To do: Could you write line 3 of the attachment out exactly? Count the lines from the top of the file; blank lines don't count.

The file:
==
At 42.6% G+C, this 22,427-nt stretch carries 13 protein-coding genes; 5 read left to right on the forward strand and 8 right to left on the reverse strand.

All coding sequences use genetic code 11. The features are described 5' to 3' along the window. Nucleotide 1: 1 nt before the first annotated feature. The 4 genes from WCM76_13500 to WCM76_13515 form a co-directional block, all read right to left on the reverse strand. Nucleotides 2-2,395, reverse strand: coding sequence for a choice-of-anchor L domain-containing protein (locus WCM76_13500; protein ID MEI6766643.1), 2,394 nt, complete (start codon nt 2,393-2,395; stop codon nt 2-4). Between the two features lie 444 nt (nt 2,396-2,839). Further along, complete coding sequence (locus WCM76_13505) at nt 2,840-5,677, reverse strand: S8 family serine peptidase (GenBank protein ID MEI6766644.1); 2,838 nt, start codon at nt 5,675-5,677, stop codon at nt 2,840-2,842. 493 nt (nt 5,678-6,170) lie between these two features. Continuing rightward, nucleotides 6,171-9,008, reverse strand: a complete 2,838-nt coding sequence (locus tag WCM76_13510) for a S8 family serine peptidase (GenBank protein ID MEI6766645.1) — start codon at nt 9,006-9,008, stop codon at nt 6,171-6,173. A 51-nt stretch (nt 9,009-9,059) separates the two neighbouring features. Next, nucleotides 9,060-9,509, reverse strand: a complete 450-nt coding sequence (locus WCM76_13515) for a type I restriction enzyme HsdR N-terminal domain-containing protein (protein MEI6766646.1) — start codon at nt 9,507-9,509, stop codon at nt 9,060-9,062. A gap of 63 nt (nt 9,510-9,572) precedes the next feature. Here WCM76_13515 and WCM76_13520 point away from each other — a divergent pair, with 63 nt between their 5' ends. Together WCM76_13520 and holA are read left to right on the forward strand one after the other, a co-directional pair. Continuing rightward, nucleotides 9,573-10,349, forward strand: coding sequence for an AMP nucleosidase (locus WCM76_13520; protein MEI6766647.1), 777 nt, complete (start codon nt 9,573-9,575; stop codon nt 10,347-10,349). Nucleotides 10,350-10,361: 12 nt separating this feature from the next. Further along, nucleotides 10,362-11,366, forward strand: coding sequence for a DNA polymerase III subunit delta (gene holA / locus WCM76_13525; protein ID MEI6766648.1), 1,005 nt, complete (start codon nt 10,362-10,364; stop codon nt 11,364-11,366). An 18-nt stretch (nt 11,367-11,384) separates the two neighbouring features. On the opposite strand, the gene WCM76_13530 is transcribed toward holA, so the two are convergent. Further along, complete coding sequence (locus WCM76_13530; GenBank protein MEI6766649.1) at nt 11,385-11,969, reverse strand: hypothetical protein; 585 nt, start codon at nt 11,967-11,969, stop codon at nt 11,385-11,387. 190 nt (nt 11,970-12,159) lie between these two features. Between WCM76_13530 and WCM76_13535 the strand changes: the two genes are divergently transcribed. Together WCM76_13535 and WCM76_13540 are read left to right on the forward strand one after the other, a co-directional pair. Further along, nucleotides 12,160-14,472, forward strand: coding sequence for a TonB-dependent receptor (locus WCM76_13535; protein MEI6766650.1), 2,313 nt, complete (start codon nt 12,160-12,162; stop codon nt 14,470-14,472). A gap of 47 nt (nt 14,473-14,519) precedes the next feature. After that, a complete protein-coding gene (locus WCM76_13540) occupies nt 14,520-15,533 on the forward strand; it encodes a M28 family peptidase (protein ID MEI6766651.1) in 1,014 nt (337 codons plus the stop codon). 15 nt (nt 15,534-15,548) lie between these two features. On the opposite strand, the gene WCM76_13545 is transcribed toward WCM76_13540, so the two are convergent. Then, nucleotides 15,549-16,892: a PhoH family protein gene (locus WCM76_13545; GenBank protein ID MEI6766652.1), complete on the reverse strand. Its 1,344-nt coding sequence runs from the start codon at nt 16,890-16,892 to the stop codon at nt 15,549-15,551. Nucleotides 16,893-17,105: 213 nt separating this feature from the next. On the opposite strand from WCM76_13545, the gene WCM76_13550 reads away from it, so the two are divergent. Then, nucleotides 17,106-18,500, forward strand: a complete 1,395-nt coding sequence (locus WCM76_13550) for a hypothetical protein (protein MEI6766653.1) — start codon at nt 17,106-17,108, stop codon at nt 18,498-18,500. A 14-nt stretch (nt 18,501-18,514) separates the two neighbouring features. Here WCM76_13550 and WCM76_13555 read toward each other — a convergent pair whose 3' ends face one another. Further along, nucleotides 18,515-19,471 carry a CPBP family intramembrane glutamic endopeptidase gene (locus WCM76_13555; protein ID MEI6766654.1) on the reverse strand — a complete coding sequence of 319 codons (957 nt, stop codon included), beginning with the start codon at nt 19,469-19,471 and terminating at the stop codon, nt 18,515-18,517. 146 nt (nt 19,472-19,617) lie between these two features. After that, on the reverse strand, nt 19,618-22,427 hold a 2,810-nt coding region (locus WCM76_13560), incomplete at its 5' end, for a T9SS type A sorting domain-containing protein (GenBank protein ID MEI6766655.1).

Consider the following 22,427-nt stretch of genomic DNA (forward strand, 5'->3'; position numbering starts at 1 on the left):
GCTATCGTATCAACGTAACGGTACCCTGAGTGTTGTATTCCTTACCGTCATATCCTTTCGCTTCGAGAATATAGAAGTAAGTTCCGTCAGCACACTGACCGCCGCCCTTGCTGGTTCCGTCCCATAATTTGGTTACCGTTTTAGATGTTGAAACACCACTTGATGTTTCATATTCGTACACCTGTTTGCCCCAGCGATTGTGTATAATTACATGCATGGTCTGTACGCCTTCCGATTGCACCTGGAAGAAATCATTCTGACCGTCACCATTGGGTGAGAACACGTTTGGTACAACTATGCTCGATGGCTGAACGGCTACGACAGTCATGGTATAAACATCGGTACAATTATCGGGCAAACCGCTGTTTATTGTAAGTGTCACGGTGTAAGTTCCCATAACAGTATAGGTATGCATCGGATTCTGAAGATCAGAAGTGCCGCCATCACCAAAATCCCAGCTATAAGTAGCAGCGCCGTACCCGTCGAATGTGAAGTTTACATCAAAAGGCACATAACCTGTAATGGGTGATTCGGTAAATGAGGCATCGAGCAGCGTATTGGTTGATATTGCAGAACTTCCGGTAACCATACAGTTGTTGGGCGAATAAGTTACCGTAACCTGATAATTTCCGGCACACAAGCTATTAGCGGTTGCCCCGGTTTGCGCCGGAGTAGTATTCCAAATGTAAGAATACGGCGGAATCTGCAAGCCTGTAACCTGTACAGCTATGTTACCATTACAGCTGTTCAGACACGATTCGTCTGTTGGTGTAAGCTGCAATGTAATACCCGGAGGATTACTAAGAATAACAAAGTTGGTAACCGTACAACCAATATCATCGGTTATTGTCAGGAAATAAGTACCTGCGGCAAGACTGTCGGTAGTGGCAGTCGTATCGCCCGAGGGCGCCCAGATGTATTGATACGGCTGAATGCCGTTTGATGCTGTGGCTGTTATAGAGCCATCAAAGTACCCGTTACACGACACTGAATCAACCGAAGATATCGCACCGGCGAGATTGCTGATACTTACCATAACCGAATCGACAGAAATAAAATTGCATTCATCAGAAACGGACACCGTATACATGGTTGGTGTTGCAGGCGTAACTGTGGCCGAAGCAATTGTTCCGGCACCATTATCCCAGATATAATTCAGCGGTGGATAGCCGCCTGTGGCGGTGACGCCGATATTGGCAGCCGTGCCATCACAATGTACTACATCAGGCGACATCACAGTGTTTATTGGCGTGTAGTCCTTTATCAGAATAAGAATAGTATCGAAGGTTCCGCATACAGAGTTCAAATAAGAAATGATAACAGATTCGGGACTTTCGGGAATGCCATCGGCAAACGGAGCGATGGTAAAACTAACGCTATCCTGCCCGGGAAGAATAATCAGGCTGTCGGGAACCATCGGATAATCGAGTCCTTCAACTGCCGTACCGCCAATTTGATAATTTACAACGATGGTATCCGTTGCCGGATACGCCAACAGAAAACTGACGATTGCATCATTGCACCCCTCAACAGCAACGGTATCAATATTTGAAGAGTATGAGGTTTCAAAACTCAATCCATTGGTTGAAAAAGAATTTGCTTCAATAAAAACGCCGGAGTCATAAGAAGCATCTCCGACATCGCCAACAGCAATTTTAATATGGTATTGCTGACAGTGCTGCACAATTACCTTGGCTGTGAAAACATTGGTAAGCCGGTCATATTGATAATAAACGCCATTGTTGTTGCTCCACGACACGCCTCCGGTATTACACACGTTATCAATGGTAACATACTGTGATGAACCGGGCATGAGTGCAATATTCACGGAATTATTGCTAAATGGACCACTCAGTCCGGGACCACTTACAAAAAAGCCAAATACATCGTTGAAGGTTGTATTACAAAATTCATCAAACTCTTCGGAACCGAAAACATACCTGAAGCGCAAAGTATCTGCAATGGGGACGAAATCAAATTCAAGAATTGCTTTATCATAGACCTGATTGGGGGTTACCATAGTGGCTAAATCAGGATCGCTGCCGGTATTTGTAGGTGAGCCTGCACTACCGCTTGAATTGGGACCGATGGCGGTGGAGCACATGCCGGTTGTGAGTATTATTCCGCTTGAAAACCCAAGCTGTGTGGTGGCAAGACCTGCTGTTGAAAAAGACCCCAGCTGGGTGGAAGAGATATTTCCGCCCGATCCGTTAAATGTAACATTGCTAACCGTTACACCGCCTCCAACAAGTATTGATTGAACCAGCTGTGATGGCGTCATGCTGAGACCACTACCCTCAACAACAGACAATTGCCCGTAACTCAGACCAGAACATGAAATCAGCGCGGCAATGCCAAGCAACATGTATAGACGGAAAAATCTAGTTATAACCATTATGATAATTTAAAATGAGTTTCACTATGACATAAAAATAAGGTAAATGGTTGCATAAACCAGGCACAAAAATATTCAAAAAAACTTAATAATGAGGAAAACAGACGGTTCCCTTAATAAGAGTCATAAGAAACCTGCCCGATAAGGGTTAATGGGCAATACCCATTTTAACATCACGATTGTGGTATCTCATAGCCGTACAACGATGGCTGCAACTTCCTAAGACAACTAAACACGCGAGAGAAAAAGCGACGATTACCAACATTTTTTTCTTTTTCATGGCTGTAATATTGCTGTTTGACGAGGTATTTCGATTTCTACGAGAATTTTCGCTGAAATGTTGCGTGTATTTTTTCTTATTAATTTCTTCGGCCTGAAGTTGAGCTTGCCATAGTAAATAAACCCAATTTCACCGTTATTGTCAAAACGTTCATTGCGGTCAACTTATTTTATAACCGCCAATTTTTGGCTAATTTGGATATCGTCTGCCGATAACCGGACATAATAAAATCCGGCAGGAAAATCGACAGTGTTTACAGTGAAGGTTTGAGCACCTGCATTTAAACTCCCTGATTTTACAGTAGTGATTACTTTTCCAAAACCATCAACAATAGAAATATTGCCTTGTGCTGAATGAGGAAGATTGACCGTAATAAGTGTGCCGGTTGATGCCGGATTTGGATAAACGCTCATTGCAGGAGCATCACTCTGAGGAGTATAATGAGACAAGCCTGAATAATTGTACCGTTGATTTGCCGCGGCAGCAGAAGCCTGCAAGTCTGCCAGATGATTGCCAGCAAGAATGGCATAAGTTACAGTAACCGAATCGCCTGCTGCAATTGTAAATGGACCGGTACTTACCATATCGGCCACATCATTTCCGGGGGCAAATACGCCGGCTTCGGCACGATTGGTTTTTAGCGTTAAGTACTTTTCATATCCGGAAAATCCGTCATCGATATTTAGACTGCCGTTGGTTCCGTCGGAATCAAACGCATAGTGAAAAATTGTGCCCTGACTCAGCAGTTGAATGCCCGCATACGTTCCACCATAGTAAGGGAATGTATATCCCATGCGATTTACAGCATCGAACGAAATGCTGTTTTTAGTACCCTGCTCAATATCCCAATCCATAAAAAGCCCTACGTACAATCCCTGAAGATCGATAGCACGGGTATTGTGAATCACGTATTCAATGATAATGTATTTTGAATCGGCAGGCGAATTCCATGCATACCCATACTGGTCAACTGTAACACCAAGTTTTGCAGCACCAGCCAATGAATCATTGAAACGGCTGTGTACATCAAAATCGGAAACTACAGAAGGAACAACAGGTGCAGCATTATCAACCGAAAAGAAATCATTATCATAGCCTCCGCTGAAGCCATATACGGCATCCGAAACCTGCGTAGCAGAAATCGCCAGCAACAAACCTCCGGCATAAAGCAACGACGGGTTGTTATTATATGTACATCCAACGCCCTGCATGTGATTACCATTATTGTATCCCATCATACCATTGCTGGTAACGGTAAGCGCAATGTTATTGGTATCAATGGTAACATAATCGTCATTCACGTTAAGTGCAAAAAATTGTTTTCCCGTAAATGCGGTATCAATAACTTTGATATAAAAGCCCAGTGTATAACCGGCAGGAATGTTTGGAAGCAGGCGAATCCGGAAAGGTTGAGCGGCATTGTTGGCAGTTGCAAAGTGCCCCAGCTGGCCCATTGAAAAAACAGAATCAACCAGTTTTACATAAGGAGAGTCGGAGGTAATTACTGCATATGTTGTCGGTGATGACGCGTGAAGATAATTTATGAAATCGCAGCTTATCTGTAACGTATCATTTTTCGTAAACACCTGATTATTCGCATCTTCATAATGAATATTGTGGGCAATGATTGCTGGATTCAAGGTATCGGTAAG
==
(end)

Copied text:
Consider the following 22,427-nt stretch of genomic DNA (forward strand, 5'->3'; position numbering starts at 1 on the left):